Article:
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THEATRE / Deadly fun: Paul Taylor on Suicide and Manipulation at the Finborough, London

Get this for a recherche problem in the etiquette of mourning. Imagine that you are a druggy, once highly successful model, and that your American boyfriend - an 'artist' who kills birds and hangs them from bits of wire - has persuaded you to join him in a world-despising suicide pact. He has the decor ready (the chairs are plastered in his trademark feathers), but instead of honouring the appointment, you're avoidably detained having sex with a third party in a motel, leaving your lover to video his protracted suicide alone. Late for your Liebestod: talk about an Isolde manquee.

So what do you do with his ashes, to show him that you know you should be in the urn too? Since Louis always enjoyed getting up people's noses, you consider mixing him with cocaine and blasting him through the air ducts of Harrods. But that's not really cool enough; and you reject smoking him in a joint as 'too Sixties'. The solution finally adopted in Robert Young's Suicide and Manipulation is that the deceased's lover Helen (Lesley Vickerage) and his former assistant (Tracey Mitchell) use him as the salt-substitute in a round of tequila slammers. Ashes to ashes, dust to cocktail-accompaniment.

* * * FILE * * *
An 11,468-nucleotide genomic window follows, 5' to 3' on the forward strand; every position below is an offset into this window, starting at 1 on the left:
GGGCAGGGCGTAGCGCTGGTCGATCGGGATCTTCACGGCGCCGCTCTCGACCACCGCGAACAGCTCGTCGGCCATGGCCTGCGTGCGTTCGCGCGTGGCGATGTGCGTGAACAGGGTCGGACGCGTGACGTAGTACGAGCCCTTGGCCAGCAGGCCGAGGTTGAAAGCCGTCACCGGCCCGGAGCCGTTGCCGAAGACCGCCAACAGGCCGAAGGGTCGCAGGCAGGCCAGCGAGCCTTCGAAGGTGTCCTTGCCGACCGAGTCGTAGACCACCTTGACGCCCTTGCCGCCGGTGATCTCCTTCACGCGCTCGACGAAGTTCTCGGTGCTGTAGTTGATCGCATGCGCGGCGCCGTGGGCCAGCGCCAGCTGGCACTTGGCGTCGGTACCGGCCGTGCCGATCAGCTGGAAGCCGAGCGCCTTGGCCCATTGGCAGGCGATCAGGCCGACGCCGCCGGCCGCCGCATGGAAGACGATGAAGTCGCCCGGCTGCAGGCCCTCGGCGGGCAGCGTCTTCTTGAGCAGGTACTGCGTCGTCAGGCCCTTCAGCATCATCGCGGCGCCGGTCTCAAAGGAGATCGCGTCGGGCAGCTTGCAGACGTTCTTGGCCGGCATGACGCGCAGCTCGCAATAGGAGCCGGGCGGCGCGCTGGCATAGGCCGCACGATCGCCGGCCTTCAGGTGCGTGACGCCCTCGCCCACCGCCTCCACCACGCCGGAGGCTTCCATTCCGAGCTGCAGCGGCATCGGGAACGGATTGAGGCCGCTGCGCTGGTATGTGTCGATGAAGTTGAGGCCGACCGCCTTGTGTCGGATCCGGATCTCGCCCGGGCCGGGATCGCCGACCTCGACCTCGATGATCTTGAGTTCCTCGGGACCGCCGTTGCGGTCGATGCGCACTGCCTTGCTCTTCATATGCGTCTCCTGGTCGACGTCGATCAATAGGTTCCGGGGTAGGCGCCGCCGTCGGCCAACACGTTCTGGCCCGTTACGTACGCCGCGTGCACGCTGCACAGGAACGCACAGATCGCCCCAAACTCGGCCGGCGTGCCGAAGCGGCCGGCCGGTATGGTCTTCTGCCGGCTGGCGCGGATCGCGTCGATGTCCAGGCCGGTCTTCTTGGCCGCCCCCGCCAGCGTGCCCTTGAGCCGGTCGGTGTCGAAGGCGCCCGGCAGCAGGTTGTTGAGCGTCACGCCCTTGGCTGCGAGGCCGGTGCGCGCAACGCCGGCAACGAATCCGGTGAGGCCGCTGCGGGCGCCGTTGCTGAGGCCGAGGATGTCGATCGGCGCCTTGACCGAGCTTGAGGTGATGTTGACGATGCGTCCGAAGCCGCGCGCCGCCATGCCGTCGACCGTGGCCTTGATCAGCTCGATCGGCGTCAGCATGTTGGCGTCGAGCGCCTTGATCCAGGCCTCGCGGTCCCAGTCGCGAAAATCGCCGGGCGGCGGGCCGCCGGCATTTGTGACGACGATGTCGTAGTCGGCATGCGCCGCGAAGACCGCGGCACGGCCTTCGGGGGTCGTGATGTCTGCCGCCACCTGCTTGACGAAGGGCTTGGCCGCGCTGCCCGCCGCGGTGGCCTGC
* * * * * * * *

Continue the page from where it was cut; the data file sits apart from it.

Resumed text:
Roxana Silbert's attractive production at the Finborough creates the right drolly oddball atmosphere for a comedy in which the not-so-dear departed returns as an angel, first on television, then in person, to hustle the model into keeping her side of the bargain. Young plays a little fast and loose with the logic of the situation (how come the angel can pry at will on her sexual relations with other men, yet when it suits the plot, be ignorant of her whereabouts?) and the scatter-gun satire, equally dismissive of the model's world of trashy glamour and of the artist's selfish romanticism, doesn't offer enough implied positives to make Helen's vacillation between life and suicide remotely compelling. After all, anyone who, even in jest, is reduced to offering 'Christmas' and 'Vic Reeves' as possible reasons for living, cannot be trying too hard.

It is the neat one-liners ('You're about as independent as Ernie Wise') and the occasional inspired riffs of wit that keep you interested. Young has a nice feel for the absurd: 'All my cellulite's gone]' an amazed Helen reports in a TV message from Heaven, where she and Louis are seen living in a sort of Jeff Koons egoisme-a-deux with feathers. And, aided by William Marsh's first-rate performance as the artist, which gives a lovely loopy twist to the dangerous magnetism of this terminal obsessive, the drama finds a lot of comic mileage from the cocky persistence of his spiel. Exuding insidious superiority, he affects to be disappointed that 'that stuff on the floor' he saw during one of his snoopings on Helen's sex life was just the hunt for a dropped contact lens. As the model, Vickerage is also very fine, though she could afford to look less vibrantly healthy.

Finding the right wings for someone who, when alive, specialised in feathers and stuffed birds must have been a headache for Heaven's costume department. But they came up trumps with a fetching fluffy little pink number that looks as if it is being test- modelled in readiness for Barbara Cartland.

Finborough Theatre, London, SW10 (071-373 3842) to 29 Jan